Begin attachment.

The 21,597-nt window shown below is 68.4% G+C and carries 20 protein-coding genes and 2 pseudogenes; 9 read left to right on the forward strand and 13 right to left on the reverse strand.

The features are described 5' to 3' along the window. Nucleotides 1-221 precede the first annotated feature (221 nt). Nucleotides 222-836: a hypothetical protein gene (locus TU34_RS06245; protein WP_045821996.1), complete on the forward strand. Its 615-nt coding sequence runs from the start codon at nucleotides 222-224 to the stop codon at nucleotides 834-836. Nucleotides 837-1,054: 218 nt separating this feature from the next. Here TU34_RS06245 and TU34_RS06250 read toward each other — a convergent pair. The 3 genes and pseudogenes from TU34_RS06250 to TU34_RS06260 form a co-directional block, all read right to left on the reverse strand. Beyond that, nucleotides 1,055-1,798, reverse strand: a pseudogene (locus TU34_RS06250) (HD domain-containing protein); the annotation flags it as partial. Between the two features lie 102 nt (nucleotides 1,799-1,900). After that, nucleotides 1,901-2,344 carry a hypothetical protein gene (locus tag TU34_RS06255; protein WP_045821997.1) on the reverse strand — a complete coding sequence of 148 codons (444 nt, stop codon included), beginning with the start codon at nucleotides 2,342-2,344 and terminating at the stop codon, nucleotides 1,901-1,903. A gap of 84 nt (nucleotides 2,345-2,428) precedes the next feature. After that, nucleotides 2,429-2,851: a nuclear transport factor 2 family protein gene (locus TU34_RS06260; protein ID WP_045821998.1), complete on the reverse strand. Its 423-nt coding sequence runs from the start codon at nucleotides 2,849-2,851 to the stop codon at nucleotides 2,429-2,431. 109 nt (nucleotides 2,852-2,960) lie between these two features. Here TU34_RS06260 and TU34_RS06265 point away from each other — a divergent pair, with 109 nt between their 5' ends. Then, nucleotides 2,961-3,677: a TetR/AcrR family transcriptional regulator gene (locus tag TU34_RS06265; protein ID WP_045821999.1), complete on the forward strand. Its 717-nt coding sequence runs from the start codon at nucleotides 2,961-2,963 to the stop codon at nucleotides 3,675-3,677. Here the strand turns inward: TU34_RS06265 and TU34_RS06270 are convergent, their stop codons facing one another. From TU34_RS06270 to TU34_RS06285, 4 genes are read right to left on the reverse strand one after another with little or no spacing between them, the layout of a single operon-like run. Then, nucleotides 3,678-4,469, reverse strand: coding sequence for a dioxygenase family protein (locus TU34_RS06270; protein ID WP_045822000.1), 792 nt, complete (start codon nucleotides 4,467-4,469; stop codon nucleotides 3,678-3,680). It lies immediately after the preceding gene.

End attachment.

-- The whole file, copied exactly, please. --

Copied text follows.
The 21,597-nt window shown below is 68.4% G+C and carries 20 protein-coding genes and 2 pseudogenes; 9 read left to right on the forward strand and 13 right to left on the reverse strand.

The features are described 5' to 3' along the window. Nucleotides 1-221 precede the first annotated feature (221 nt). Nucleotides 222-836: a hypothetical protein gene (locus TU34_RS06245; protein WP_045821996.1), complete on the forward strand. Its 615-nt coding sequence runs from the start codon at nucleotides 222-224 to the stop codon at nucleotides 834-836. Nucleotides 837-1,054: 218 nt separating this feature from the next. Here TU34_RS06245 and TU34_RS06250 read toward each other — a convergent pair. The 3 genes and pseudogenes from TU34_RS06250 to TU34_RS06260 form a co-directional block, all read right to left on the reverse strand. Beyond that, nucleotides 1,055-1,798, reverse strand: a pseudogene (locus TU34_RS06250) (HD domain-containing protein); the annotation flags it as partial. Between the two features lie 102 nt (nucleotides 1,799-1,900). After that, nucleotides 1,901-2,344 carry a hypothetical protein gene (locus tag TU34_RS06255; protein WP_045821997.1) on the reverse strand — a complete coding sequence of 148 codons (444 nt, stop codon included), beginning with the start codon at nucleotides 2,342-2,344 and terminating at the stop codon, nucleotides 1,901-1,903. A gap of 84 nt (nucleotides 2,345-2,428) precedes the next feature. After that, nucleotides 2,429-2,851: a nuclear transport factor 2 family protein gene (locus TU34_RS06260; protein ID WP_045821998.1), complete on the reverse strand. Its 423-nt coding sequence runs from the start codon at nucleotides 2,849-2,851 to the stop codon at nucleotides 2,429-2,431. 109 nt (nucleotides 2,852-2,960) lie between these two features. Here TU34_RS06260 and TU34_RS06265 point away from each other — a divergent pair, with 109 nt between their 5' ends. Then, nucleotides 2,961-3,677: a TetR/AcrR family transcriptional regulator gene (locus tag TU34_RS06265; protein ID WP_045821999.1), complete on the forward strand. Its 717-nt coding sequence runs from the start codon at nucleotides 2,961-2,963 to the stop codon at nucleotides 3,675-3,677. Here the strand turns inward: TU34_RS06265 and TU34_RS06270 are convergent, their stop codons facing one another. From TU34_RS06270 to TU34_RS06285, 4 genes are read right to left on the reverse strand one after another with little or no spacing between them, the layout of a single operon-like run. Then, nucleotides 3,678-4,469, reverse strand: coding sequence for a dioxygenase family protein (locus TU34_RS06270; protein ID WP_045822000.1), 792 nt, complete (start codon nucleotides 4,467-4,469; stop codon nucleotides 3,678-3,680). It lies immediately after the preceding gene.